The 10 TV Shows to Put on Your Radar This Fall

The fall TV season is upon us, and 2020 will bring a handful of new and returning shows that pique our interest in a turbulent TV year.

The Best TV Shows to Put on Your Radar in Fall 2020.
Left to right: Away, Departure, Woke. Julia Cherruault/for Observer; Left to right: courtesy of Netflix, courtesy of Peacock, courtesy of Hulu

Welcome to Observer’s 2020 Fall Arts & Entertainment Preview, your complete guide to the best this season has to offer. We’ve combed through everything happening in TV, movies, dance, opera, streaming theater, the visual arts and literature to bring you our picks for what to pay attention to as the weather cools.

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Under normal circumstances, 2020 was meant to shatter the television record with more than 530 scripted series airing across broadcast, cable, and streaming. Sadly, 2020 has wound up as anything but normal. The coronavirus pandemic forced a global production shutdown and took a sledgehammer to the small screen schedule. Despite the unprecedented interference, however, the show goes on.

Hollywood is not an industry that comfortably rests on its laurels and the fall television season reflects that restlessness. Between the debut of highly anticipated new series and the return of big budget blockbuster shows, the next few months will be a crowded viewing marathon for dedicated couch potatoes. Here’s what you should be watching out for.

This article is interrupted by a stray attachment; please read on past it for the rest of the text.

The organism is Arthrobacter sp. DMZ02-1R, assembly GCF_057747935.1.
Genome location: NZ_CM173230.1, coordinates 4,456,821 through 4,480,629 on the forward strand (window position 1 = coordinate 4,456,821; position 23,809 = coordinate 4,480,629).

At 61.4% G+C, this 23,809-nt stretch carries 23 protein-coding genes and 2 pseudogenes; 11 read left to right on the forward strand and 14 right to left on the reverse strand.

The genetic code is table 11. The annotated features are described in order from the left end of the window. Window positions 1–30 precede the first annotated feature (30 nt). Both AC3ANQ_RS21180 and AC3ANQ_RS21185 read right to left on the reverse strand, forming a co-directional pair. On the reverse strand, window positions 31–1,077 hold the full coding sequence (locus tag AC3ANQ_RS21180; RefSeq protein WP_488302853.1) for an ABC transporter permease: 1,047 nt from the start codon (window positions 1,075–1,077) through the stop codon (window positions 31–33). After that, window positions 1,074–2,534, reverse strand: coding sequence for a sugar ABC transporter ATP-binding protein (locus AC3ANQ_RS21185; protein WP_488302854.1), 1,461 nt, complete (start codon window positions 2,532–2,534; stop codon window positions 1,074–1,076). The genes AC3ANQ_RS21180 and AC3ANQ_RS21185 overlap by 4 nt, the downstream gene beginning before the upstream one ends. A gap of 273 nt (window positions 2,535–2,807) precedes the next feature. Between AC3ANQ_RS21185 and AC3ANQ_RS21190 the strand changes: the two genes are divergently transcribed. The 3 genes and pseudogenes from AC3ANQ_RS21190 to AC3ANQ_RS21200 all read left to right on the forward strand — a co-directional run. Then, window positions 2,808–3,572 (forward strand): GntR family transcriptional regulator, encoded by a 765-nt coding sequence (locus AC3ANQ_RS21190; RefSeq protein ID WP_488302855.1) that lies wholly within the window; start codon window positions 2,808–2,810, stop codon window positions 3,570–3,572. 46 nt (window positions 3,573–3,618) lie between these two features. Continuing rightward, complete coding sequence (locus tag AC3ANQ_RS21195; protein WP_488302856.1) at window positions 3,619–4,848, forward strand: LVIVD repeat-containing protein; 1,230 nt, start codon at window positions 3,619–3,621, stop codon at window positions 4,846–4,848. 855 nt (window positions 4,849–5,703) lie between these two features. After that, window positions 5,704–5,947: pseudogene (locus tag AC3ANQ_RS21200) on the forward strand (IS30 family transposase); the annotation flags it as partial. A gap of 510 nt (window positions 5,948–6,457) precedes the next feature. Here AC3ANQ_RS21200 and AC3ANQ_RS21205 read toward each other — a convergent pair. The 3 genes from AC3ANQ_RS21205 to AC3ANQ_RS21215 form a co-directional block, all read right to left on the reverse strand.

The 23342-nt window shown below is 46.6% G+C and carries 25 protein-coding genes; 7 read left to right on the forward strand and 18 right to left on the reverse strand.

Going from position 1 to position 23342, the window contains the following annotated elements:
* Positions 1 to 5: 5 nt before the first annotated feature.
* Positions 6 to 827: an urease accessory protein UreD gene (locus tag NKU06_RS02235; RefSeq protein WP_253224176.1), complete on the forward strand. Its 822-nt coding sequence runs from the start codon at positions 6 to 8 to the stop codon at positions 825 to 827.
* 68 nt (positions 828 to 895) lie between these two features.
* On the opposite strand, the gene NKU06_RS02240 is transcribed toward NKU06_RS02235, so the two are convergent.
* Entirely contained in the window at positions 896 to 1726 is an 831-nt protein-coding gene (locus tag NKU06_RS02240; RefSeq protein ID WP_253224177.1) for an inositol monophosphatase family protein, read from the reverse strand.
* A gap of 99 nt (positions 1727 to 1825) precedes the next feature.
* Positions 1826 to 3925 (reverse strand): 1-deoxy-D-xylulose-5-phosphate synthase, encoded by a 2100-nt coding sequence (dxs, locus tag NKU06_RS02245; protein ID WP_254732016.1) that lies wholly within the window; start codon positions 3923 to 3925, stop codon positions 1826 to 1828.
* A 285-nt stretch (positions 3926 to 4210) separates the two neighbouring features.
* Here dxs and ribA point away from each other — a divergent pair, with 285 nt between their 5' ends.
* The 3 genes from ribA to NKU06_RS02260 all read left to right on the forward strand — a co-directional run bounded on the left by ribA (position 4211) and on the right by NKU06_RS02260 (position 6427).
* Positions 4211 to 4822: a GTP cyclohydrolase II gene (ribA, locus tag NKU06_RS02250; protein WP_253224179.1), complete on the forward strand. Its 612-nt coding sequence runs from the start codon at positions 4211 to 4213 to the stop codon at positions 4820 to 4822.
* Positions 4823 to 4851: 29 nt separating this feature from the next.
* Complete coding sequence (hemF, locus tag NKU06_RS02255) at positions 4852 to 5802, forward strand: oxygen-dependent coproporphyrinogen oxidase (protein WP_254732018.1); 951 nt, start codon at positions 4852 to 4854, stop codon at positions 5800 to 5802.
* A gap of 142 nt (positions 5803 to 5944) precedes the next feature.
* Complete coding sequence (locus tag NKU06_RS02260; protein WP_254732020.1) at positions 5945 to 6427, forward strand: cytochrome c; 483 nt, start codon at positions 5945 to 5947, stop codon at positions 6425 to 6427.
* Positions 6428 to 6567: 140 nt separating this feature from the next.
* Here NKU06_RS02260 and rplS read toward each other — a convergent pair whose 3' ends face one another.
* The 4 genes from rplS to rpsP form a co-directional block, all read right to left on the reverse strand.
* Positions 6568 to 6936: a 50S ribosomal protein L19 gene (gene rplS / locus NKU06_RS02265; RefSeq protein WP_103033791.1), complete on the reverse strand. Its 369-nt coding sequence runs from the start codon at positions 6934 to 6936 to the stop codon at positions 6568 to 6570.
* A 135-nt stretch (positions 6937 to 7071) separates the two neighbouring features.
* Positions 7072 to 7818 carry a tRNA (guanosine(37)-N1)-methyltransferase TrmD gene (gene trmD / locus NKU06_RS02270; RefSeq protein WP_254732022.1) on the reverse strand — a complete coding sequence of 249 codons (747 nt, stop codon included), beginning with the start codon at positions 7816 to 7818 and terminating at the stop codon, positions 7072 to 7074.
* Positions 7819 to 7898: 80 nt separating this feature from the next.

A.P. Bio Season 3 (Peacock, September 3)

A.P. Bio is one of the more under-appreciated sitcoms of recent memory as evidenced by its cancellation following a criminally underseen second season. But thanks to a small but vocal fanbase and the ever prevalent need for content, the show is receiving a Season 3 reprieve on the recently launched NBCU streaming service Peacock. It’s a well deserved second chance.

A.P. Bio mixes a talented cast with a familiar premise—arrogant authority figure loses his cushy gig and must redeem himself—to supply genuine laughs in a sweetly sardonic series. In the midst of a seemingly endless pandemic, a solid sitcom can do wonders for your mental health.

The Boys Season 2 (Amazon Prime Video, September 4)

While The Boys may revel in its own gory cruelty a bit too often for our taste, there’s no denying that it has injected much-needed flavor and life into the assembly line of homogenized superhero material. Between the all-consuming onslaught of Disney’s Marvel Cinematic Universe, Warner Bros.’ ever-growing DC Extended Universe, and the plethora of adjacent superhero stories popping up across film and TV, it’s nice to have something that is proudly, if messily, opposing the standard form and function of the genre.